By Andreia Verdelio
Brazil’s President Jair Bolsonaro on Friday swore in his new Health Minister Nelson Teich, and urged him to seek an alternative to spare lives and prevent the increase in unemployment amid the measures restricting business across the country due to the pandemic of the new coronavirus. The ceremony at the Planalto presidential palace was attended by former Minister Luiz Henrique Mandetta, fired Thursday (16).
“We don’t want to beat the pandemic and have [Economy Minister] Dr. Paulo Guedes deal with the consequences of a population with no salary, no money, and nearly out of perspective as a result of an economy in distress,” he said.
In his address, the president noted that he and Mandetta had been in disagreement on the ways to combat the COVID-19 pandemic. The minister backed the advice from the World Health Organization (WHO) on the adoption of strong social isolation, whereas the president argued for reopening businesses to mitigate the impact on the economy and prevent unemployment.
“I’m sure Mandetta gave it his best. There are no winners or losers. History will judge us in the future. This fight on opening businesses is a risk I am running—if things get worse, it falls onto my lap,” Bolsonaro said, adding that “my vision is a little different from that of the minister, who is focusing on his ministry. Mine must be wider. […] I have to seek that which must be done, according to the people who believed in me.”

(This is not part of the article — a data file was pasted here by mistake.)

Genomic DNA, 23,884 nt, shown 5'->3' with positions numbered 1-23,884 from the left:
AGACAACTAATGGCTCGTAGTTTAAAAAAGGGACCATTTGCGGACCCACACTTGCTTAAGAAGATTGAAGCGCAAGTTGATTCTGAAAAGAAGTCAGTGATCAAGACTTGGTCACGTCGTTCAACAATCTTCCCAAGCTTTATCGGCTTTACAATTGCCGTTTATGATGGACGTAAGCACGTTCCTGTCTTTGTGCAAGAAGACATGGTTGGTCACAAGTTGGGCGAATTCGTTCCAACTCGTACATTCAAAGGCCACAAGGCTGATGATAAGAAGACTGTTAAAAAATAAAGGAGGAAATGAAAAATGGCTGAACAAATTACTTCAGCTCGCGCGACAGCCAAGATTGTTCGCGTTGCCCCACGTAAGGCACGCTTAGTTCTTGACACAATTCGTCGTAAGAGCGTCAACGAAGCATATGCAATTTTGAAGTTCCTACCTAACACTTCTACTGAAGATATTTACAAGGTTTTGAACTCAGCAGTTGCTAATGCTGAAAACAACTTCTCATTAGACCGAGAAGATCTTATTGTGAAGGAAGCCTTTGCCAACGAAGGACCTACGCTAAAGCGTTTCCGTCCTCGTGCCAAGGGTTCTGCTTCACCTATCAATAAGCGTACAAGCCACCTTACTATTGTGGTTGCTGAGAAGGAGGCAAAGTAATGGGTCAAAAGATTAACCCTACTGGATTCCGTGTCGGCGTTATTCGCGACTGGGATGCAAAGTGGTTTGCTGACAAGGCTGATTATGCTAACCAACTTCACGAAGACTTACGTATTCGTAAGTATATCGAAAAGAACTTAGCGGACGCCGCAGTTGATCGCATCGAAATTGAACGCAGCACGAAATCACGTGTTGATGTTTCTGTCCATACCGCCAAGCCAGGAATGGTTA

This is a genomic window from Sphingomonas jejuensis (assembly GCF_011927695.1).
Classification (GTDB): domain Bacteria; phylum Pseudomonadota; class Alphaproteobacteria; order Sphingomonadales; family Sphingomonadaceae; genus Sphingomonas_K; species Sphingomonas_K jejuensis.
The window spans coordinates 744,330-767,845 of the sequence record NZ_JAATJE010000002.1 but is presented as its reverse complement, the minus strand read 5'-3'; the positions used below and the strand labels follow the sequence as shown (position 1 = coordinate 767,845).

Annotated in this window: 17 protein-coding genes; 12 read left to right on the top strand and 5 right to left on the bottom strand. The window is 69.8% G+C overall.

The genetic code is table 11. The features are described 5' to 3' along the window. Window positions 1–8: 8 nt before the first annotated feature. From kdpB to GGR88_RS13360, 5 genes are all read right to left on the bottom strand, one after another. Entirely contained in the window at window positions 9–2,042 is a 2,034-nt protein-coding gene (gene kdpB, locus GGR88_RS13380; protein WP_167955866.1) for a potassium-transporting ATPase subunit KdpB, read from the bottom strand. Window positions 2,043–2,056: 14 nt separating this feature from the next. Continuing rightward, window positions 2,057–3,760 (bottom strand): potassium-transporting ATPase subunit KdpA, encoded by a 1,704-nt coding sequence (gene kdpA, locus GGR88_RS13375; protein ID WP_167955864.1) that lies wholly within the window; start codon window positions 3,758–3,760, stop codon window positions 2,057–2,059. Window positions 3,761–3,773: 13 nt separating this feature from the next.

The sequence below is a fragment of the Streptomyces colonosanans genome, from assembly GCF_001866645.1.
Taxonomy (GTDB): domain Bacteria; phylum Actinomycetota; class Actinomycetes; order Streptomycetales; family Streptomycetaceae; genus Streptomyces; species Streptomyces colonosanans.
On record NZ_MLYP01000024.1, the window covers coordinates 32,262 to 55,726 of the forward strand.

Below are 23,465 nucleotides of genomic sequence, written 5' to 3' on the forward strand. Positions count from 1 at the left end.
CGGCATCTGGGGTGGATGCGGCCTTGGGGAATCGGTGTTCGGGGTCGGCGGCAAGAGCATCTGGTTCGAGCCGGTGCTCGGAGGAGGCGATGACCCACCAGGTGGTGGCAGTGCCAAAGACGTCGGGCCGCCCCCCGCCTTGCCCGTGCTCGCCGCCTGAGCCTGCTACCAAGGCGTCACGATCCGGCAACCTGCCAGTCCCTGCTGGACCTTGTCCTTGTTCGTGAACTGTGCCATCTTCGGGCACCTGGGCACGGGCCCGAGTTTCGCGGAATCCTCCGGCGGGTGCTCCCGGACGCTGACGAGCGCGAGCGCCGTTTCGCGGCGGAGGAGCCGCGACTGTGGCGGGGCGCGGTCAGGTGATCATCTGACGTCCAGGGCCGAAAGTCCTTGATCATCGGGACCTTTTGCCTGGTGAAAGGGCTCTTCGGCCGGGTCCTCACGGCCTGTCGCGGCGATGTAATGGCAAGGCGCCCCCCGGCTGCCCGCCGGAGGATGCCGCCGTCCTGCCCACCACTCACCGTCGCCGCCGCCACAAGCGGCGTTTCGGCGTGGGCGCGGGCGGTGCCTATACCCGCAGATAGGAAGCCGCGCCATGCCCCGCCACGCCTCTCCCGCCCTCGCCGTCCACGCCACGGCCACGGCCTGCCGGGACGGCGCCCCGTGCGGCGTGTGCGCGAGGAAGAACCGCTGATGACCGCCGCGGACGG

Former Minister Mandetta listed the measures implemented by the ministry during his 16-month administration, like the program Médicos pelo Brasil (“Doctors Across Brazil”) and the strengthening of primary care. He mentioned partnerships to combat the novel coronavirus by scaling up the production of ventilators and diagnosis tests.
“Fiocruz [Oswaldo Cruz Foundation] has never proved so crucial in the sovereignty of the country itseld,” Mandetta said, referring to the production of testing kits and the need for the creation of an industrial complex to produce vaccines.
Search for information
The new health minister, Nelson Teich, noted that data are still lacking on COVID-19, its evolution, and treatments. “This leads to really high anxiety levels, so we’re experiencing not just a clinical problem—healing the disease—but also the issue of managing the behavior of a society that’s scared,” he said, pledging to work through information and knowledge to build a solution.
The search for a drug with which to treat COVID-19 is also on the radar. “We’ll conduct an early assessment of studies in order to anticipate possible data, so that, in the privileged position of a ministry, we can gain access to medicines that are helpful in this,” he said.